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APPEAL-study Analysis of Predictive Parameters for Evident Anastomotic Leakage A Multicenter Cohort Study


- candidate number3144
- NTR NumberNTR1258
- ISRCTNISRCTN wordt niet meer aangevraagd
- Date ISRCTN created
- date ISRCTN requested
- Date Registered NTR27-mrt-2008
- Secondary IDs2006-183 MEC
- Public TitleAPPEAL-study Analysis of Predictive Parameters for Evident Anastomotic Leakage A Multicenter Cohort Study
- Scientific TitleAPPEAL-study Analysis of Predictive Parameters for Evident Anastomotic Leakage A Multicenter Cohort Study
- ACRONYMAPPEAL-study
- hypothesisDrainage fluid of patients that received a primary colorectal anastomosis contains one or more biomarkers for anastomotic leakage that allow diagnosis of this complication in an early postoperative phase. The aim of this study is to identify these potential biomarkers.
- Healt Condition(s) or Problem(s) studiedAnastomotic leakage, Colorectal surgery, Drainage fluid, Biomarkers
- Inclusion criteria1. All patients in which a drain has been placed at the anastomotic site after one of the following procedures:
- Left hemicolectomy
- Sigmoid resection
- Anterior resection (high & low)
- Total Mesorectal Excision
- Subtotal colectomy with ileo- rectal or ileo-anal anastomosis
2. Informed consent
3. Primary anastomosis
- Exclusion criteria1. Pregnancy
2. Age < 18 years
3. Refusing to participate
4. Urgent operation
5. No drain
- mec approval receivedyes
- multicenter trialyes
- randomisedno
- group[default]
- Type2 or more arms, non-randomized
- Studytypeintervention
- planned startdate 2-feb-2007
- planned closingdate2-aug-2009
- Target number of participants273
- InterventionsProphylactic drainage after colorectal surgery is common practice. When a drain is left behind during operation the patient can be included in the study. The only difference with routine practice is that the drain will stay in place until the fifth postoperative day, which is longer than in routine practice. When complications or discomfort occurs before this term the drain will be removed.
- Primary outcomeThe primary outcome measure of the APPEAL-study is anastomotic leakage, defined as an insufficiency of the anastomosis, demonstrated by either endoscopy, radiologic studies or operation and leading to a clinical state that requires an intervention. These interventions are:
a) Therapeutic drainage
b) Use of therapeutic antibiotics
c) Any surgical intervention, for example:
• Construction diverting stoma
• Construction new anastomosis
• Surgical disconnection of the anastomosis
• Suturing
- Secondary outcomeComparison of the studied potential biomarkers in terms of speed, accuracy and cost-effectiveness Study the capacity of the potential biomarkers to distinguish between clinically manifest and subclinical anastomotic leakage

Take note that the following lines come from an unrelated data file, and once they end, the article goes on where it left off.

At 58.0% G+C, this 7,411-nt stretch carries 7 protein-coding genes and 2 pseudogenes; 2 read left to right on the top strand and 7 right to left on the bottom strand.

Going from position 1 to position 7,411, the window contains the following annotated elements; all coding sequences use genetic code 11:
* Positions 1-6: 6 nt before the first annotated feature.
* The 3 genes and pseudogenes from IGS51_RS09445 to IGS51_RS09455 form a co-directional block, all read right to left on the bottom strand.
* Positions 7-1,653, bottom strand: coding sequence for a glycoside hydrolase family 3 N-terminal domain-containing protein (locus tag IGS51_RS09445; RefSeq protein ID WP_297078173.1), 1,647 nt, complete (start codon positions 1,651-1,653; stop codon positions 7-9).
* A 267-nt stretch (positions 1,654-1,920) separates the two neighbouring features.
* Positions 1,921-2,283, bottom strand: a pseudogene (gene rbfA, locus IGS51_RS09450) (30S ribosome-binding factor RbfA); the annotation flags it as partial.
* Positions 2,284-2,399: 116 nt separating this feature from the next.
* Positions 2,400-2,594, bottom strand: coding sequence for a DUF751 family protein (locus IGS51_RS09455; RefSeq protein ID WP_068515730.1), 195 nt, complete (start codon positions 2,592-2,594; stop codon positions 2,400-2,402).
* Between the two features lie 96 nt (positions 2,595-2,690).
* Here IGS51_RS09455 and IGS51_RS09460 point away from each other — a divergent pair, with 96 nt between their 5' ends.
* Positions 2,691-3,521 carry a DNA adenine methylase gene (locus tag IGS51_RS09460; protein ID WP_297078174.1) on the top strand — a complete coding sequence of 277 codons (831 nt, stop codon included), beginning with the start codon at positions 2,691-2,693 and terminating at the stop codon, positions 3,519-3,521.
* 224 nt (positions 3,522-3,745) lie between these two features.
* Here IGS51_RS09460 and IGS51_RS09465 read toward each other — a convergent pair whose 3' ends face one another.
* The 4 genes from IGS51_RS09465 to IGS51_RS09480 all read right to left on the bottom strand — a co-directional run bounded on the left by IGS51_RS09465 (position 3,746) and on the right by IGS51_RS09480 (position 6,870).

- TimepointsDrainage fluid will be taken from the drain during the first 5 postoperative days.
During the first postoperative consultation after approximately one month the patient will be evaluated for signs of anastomotic leakage.
Analysis of drainage fluid will be done when a sufficient number of samples is collected for efficient analysis.
- Trial web siteN/A
- statusopen: patient inclusion
- CONTACT FOR PUBLIC QUERIES N. Komen
- CONTACT for SCIENTIFIC QUERIESProf. Dr. J.F. Lange
- Sponsor/Initiator Erasmus Medical Center
- Funding
(Source(s) of Monetary or Material Support)
Technologiestichting STW (Stichting Technische Wetenschappen)
- PublicationsN/A
- Brief summaryThe main complication after colorectal surgery is anastomotic leakage (AL), with an incidence varying between 5% and 15%. In an insufficient anastomosis, wall defects can develop through which non-sterile contents of the colon can leak into the abdominal or pelvic cavity. This can cause severe infections that can lead to sepsis, multiple organ failure and death. Mortality rates are approximately 10% to 20%. Observation of clinical signs and symptoms of AL, the current diagnostic tools, is not very specific. They can mimic several common, less severe, postoperative infections. Diagnostic tests for these infections can delay the actual diagnosis. On top of that, when AL has already progressed to a state of clinical manifestation, the patient is already ill and treatment should be initiated. Imaging modalities, more specific abdominal CT-scans and contrast enemas, are normally used to confirm a clinical diagnosis of AL (4). This means that imaging is done when the patient has already shown signs and symptoms and treatment has to be initiated. In short, it can be stated there is much need for an objective biomarker of AL.
An accepted method for prevention of complications of AL after colorectal surgery is prophylactic drainage. This enables postoperative evacuation of blood and wound fluid collections and therefore decreases the risk of infection. The aim of the APPEAL-study is to analyse these collections, retrieved from the drain’s reservoir, for potential biomarkers of AL in an early stage. Drainage fluid will be collected during 5 days. The fluid will be processed in the laboratory of microbiology, where a culture is done and the remaining fluid is centrifugated and frozen for later, in batch, analysis. The clinical chemical tests will be done in batch in the Erasmus MC. The cultures, centrifugation and freezing of the fluids will be done at the laboratory of microbiology of the participating medical center. The results of the cultures and clinical chemical analyses will be known for the researcher, not for the patient and not for the medical doctors treating the patient. The results of the group with anastomotic leakage will be compared with the results of the group without anastomotic leakage in order to define one or more biomarkers.
- Main changes (audit trail)
- RECORD27-mrt-2008 - 7-apr-2008


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